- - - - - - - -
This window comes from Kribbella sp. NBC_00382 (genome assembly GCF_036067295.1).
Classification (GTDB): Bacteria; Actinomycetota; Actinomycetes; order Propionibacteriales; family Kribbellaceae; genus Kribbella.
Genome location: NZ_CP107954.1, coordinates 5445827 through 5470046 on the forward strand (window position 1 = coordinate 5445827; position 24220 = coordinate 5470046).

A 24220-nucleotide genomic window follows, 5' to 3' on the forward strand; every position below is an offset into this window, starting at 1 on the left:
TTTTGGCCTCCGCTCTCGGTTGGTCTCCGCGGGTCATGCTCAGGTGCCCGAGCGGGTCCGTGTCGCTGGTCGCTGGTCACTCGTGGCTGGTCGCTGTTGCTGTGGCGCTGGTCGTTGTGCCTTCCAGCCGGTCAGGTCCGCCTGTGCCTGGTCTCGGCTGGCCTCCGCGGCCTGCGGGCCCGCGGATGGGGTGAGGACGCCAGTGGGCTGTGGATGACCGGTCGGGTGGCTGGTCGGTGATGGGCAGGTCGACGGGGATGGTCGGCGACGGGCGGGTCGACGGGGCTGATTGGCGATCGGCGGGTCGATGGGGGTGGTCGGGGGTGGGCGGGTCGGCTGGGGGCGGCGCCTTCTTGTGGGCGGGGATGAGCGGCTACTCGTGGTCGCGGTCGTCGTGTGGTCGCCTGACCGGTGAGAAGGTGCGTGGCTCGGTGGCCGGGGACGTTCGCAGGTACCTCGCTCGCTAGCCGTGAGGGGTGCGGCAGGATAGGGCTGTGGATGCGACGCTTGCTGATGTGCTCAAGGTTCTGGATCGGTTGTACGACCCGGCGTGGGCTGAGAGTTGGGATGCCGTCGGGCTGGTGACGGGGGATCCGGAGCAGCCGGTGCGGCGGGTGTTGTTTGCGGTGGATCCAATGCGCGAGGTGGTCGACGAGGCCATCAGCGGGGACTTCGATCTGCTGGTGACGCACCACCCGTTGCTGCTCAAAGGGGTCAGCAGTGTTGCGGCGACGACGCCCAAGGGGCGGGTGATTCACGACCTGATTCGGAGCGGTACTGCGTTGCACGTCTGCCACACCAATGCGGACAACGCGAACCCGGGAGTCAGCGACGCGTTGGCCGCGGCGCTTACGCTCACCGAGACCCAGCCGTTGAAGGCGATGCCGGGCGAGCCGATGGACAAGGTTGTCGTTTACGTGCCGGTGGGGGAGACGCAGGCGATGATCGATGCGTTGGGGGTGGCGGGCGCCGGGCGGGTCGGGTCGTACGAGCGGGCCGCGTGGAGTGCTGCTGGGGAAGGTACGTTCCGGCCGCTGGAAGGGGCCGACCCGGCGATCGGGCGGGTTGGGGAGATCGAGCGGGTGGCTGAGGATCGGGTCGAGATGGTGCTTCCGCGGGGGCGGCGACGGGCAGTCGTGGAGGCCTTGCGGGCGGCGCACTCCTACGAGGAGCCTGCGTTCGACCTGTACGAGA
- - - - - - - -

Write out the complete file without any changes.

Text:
This window comes from Kribbella sp. NBC_00382 (genome assembly GCF_036067295.1).
Classification (GTDB): Bacteria; Actinomycetota; Actinomycetes; order Propionibacteriales; family Kribbellaceae; genus Kribbella.
Genome location: NZ_CP107954.1, coordinates 5445827 through 5470046 on the forward strand (window position 1 = coordinate 5445827; position 24220 = coordinate 5470046).

A 24220-nucleotide genomic window follows, 5' to 3' on the forward strand; every position below is an offset into this window, starting at 1 on the left:
TTTTGGCCTCCGCTCTCGGTTGGTCTCCGCGGGTCATGCTCAGGTGCCCGAGCGGGTCCGTGTCGCTGGTCGCTGGTCACTCGTGGCTGGTCGCTGTTGCTGTGGCGCTGGTCGTTGTGCCTTCCAGCCGGTCAGGTCCGCCTGTGCCTGGTCTCGGCTGGCCTCCGCGGCCTGCGGGCCCGCGGATGGGGTGAGGACGCCAGTGGGCTGTGGATGACCGGTCGGGTGGCTGGTCGGTGATGGGCAGGTCGACGGGGATGGTCGGCGACGGGCGGGTCGACGGGGCTGATTGGCGATCGGCGGGTCGATGGGGGTGGTCGGGGGTGGGCGGGTCGGCTGGGGGCGGCGCCTTCTTGTGGGCGGGGATGAGCGGCTACTCGTGGTCGCGGTCGTCGTGTGGTCGCCTGACCGGTGAGAAGGTGCGTGGCTCGGTGGCCGGGGACGTTCGCAGGTACCTCGCTCGCTAGCCGTGAGGGGTGCGGCAGGATAGGGCTGTGGATGCGACGCTTGCTGATGTGCTCAAGGTTCTGGATCGGTTGTACGACCCGGCGTGGGCTGAGAGTTGGGATGCCGTCGGGCTGGTGACGGGGGATCCGGAGCAGCCGGTGCGGCGGGTGTTGTTTGCGGTGGATCCAATGCGCGAGGTGGTCGACGAGGCCATCAGCGGGGACTTCGATCTGCTGGTGACGCACCACCCGTTGCTGCTCAAAGGGGTCAGCAGTGTTGCGGCGACGACGCCCAAGGGGCGGGTGATTCACGACCTGATTCGGAGCGGTACTGCGTTGCACGTCTGCCACACCAATGCGGACAACGCGAACCCGGGAGTCAGCGACGCGTTGGCCGCGGCGCTTACGCTCACCGAGACCCAGCCGTTGAAGGCGATGCCGGGCGAGCCGATGGACAAGGTTGTCGTTTACGTGCCGGTGGGGGAGACGCAGGCGATGATCGATGCGTTGGGGGTGGCGGGCGCCGGGCGGGTCGGGTCGTACGAGCGGGCCGCGTGGAGTGCTGCTGGGGAAGGTACGTTCCGGCCGCTGGAAGGGGCCGACCCGGCGATCGGGCGGGTTGGGGAGATCGAGCGGGTGGCTGAGGATCGGGTCGAGATGGTGCTTCCGCGGGGGCGGCGACGGGCAGTCGTGGAGGCCTTGCGGGCGGCGCACTCCTACGAGGAGCCTGCGTTCGACCTGTACGAGA